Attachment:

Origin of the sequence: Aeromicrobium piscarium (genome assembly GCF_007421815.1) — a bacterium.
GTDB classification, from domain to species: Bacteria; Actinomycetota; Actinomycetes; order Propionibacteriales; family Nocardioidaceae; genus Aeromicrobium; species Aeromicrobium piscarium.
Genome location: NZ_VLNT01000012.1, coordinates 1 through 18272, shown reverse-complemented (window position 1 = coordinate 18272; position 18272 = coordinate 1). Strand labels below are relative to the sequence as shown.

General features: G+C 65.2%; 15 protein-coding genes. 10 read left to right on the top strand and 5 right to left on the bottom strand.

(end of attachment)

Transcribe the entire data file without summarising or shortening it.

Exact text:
Origin of the sequence: Aeromicrobium piscarium (genome assembly GCF_007421815.1) — a bacterium.
GTDB classification, from domain to species: Bacteria; Actinomycetota; Actinomycetes; order Propionibacteriales; family Nocardioidaceae; genus Aeromicrobium; species Aeromicrobium piscarium.
Genome location: NZ_VLNT01000012.1, coordinates 1 through 18272, shown reverse-complemented (window position 1 = coordinate 18272; position 18272 = coordinate 1). Strand labels below are relative to the sequence as shown.

General features: G+C 65.2%; 15 protein-coding genes. 10 read left to right on the top strand and 5 right to left on the bottom strand.